A FEW years ago, investors expected double-digit percentage gains from investments. Now, their ambitions are far more modest - safety.
Del Karfonta, executive vice president of the Columbia Bank, said the bank this year has seen deposits increase 10 percent in savings accounts and 35 percent in certificates of deposit by customers taking a wait-and-see approach to the stock market. "It's starting to grow to the point that it's catching our attention," he said.
For these customers, Karfonta said, "It's not so much, 'I want a 10 percent return on my money.' It's, 'I don't want to lose any more.'"
Other banks are seeing the same. The Federal Reserve reports that savings accounts, CDs and money market account deposits totaled $4.5 trillion by mid-August, a 10 percent increase from a year earlier.
Financial experts note that for long-term goals, such as retirement, investors are best off with stocks, which traditionally have provided the highest returns. And they warn that many so-called "safe" investments, like savings accounts, pay such a low interest rate that consumers are at risk of inflation eroding their purchasing power.
Still, for those who for now are more interested in preserving their principal than in rates of return, here are some options:
Savings accounts: Savings accounts pay an average annual yield of .92 percent, according to Bankrate.com in North Palm Beach, Fla.
"On the other hand, it's not paying lower than the stock market," said Karen Christie, Bankrate.com's vice president of research.
For the best rates on savings accounts, Christie suggests consumers check local credit unions and small banks and thrifts. "Generally, what they will do is pay a higher rate because they can't offer you 12,000 ATM locations," she said.
Money market deposit accounts: "If you're not sure what's going to happen but want to be able to take advantage of any changes or moves in the stock market, then this is probably the best place to go," said Christie. "This is a liquid account."
Like savings accounts, money market accounts offered by banks are insured by the Federal Deposit Insurance Corp. The accounts generally require a minimum balance, which can vary widely from bank to bank. Consumers typically are limited to six transactions a month, three of which can be check-writing, Christie said.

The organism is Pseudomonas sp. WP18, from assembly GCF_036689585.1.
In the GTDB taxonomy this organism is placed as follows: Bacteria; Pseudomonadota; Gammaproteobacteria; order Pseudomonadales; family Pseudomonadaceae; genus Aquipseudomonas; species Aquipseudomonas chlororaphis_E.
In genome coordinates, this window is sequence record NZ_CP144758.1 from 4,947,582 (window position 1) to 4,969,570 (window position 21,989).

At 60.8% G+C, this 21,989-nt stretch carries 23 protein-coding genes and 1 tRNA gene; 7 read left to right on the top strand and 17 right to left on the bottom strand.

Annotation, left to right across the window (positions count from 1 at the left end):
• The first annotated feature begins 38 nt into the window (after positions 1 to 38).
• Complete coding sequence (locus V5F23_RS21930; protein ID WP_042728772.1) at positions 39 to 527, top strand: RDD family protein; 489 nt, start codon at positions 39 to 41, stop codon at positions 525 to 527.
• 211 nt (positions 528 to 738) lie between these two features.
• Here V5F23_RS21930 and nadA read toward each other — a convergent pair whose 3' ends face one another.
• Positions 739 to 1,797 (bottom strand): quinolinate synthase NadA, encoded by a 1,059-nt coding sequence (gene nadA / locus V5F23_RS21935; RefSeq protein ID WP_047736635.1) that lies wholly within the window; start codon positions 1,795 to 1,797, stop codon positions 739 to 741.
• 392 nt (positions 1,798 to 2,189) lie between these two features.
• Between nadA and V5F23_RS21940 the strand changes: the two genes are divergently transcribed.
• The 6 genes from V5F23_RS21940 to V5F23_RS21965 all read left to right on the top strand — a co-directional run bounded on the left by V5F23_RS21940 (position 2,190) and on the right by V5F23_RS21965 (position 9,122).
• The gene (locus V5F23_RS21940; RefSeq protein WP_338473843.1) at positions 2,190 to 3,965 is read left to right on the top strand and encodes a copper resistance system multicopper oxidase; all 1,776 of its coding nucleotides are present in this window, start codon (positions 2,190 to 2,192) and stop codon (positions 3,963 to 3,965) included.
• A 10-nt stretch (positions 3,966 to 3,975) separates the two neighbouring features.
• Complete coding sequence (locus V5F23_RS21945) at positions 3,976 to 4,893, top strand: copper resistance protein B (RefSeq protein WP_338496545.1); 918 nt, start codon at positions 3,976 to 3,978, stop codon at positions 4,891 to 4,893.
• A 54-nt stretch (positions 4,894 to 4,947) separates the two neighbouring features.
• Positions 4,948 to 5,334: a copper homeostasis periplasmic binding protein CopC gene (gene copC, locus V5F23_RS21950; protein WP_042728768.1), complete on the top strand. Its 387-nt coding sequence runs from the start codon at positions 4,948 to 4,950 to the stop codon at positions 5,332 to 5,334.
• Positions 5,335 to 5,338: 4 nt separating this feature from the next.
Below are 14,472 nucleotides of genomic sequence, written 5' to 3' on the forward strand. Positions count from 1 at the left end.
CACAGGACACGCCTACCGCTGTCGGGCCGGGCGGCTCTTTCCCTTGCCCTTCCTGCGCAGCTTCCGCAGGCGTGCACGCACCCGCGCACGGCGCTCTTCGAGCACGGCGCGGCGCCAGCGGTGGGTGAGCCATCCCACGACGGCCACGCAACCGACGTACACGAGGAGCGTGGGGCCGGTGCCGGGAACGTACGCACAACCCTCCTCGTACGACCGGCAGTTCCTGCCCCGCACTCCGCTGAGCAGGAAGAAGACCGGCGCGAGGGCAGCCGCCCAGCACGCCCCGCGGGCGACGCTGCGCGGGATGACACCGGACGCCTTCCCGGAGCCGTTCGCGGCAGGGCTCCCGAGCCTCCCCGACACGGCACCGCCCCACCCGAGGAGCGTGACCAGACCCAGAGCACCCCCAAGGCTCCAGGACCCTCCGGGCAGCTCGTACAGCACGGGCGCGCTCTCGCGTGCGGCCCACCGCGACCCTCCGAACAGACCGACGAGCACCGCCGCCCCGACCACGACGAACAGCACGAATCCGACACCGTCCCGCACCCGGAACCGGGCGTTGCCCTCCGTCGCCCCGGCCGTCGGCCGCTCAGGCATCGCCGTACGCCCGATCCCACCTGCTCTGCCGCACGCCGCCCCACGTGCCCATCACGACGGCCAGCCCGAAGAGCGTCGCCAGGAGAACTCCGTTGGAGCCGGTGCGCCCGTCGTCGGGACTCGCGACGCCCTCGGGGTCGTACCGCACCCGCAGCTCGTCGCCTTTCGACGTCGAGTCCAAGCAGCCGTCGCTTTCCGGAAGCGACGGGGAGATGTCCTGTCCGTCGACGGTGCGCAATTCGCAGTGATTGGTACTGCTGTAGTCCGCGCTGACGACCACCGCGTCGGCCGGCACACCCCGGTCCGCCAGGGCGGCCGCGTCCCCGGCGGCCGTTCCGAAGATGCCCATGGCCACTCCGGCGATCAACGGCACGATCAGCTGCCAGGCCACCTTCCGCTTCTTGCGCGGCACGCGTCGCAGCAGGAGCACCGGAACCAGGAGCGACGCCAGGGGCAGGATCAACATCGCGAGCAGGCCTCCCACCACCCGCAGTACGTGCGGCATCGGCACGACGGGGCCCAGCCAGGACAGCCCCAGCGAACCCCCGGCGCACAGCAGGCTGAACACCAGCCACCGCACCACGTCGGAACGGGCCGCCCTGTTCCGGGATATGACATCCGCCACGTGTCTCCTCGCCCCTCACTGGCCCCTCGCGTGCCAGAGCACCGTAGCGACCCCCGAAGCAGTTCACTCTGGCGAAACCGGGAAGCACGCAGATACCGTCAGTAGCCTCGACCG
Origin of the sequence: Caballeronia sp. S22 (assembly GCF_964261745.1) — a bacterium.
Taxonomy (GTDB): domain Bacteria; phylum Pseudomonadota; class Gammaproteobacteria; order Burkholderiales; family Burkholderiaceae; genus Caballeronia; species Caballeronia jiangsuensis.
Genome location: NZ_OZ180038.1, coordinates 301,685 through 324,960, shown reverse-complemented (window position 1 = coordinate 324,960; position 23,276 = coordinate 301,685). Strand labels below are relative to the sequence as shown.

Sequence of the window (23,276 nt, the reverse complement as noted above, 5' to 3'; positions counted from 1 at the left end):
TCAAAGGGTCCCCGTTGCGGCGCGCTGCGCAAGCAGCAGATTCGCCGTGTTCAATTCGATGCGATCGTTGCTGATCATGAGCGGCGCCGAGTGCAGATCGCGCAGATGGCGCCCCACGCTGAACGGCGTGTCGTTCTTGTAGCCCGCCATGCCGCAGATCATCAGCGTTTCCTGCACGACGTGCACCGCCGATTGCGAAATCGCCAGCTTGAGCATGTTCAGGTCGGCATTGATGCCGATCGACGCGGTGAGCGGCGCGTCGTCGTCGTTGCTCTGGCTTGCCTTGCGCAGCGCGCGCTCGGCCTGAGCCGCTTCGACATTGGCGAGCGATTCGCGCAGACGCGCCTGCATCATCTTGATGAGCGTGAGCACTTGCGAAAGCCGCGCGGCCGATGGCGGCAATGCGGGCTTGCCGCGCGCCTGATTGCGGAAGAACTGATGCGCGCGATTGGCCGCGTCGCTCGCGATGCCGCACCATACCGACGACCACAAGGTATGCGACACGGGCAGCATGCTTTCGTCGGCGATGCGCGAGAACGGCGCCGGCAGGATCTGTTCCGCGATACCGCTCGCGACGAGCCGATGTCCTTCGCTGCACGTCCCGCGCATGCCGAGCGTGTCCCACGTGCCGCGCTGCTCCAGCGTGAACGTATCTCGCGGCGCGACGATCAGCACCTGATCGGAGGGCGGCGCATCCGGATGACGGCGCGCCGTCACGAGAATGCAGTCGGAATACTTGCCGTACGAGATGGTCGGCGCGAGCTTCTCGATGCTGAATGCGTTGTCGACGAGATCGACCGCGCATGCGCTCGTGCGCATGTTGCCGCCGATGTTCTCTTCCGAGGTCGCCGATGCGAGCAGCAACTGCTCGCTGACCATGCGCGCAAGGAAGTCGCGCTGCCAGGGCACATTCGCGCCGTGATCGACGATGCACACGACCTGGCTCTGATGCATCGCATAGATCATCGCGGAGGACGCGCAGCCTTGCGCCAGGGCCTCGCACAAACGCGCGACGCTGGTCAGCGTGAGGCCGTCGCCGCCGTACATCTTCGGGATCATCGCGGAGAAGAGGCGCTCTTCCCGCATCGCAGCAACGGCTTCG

Money market accounts last week paid an average annual yield of 1 percent, although consumers shopping around the country could find a yield as high as 2.75 percent. Check www.bankrate.com for the highest rates.
Often consumers can get a slightly better return from money market mutual funds, which last week paid an average yield of 1.24 percent, according to the Money Fund Report.
The funds are not FDIC-insured. But they are considered very safe and typically invest in CDs, Treasury bills and short-term debt of top-rated companies.
The funds also offer check-writing privileges, though the check amount usually must be at least $250 or $500.
Certificates of Deposit: If you're not going to need the money right away, consider a certificate of deposit. Bank CDs are also FDIC-insured.
Last week, 3-month CDs averaged an annual yield of 1.47 percent, 1-year CDs yielded 1.84 percent and 5-year CDs earned 3.75 percent, according to Bankrate.com.
Penalties for early withdrawal differ and can range from a loss of two to six months' worth of interest depending on the institution, Karfonta said. Before investing, people should ask about penalties, Karfonta said.
U.S. bonds and notes: The safest bonds are those backed by the U.S. government.
Savings bonds are an inexpensive option. Interest is paid when the bonds are redeemed, and consumers don't pay state or local income taxes on the earnings. Consumers can buy a Series EE bond for half its face value, or as little as $25, and a Series I starts at $50.
Interest rates are set for new bonds every six months.
The EE bond, whose rate is tied to five-year Treasury securities, now pays 3.96 percent.
The Series I, designed as a hedge against inflation, now earns 2.57 percent. The rate for the bond is based on a fixed rate, which was reduced in May to 2 percent, plus the rate of inflation. "The EE is the better buy of the two not because the rate is higher right now ... but the EE has averaged 2.6 percent above inflation over the past 12 years," said Dan Pederson, president of the Savings Bond Informer in Detroit. "The I bond only guarantees 2 percent above inflation."
Neither type can be sold within the first six months of purchase, and investors forfeit three months' worth of interest if the bonds are sold before five years.
Inflation isn't a problem now, and many people aren't worried about it. "But it is a long-term enemy to capital preservation," said Joel Ticknor, a financial planner in Reston, Va.
As a hedge against inflation, Ticknor likes Treasury Inflation-Protected Securities, or TIPS, which can be purchased directly from the government for a minimum of $1,000. TIPS pay a fixed-interest rate, and the principal is adjusted twice a year to keep up with inflation. Interest is paid out every six months. And when the 10-year note matures, investors will receive the return of their principal plus any additional money added to the principal because of inflation.
Because the income is subject to federal taxes, Ticknor suggests TIPS be held in a tax-deferred account.
Investors should be aware that if they sell TIPS before maturity, they may end up selling the notes at a discount or a premium depending on interest rates at the time.
Some mutual funds also invest in TIPS. Ticknor said the funds are a way for those with modest means to invest in TIPS, although investors should make sure they buy a fund with low management fees.
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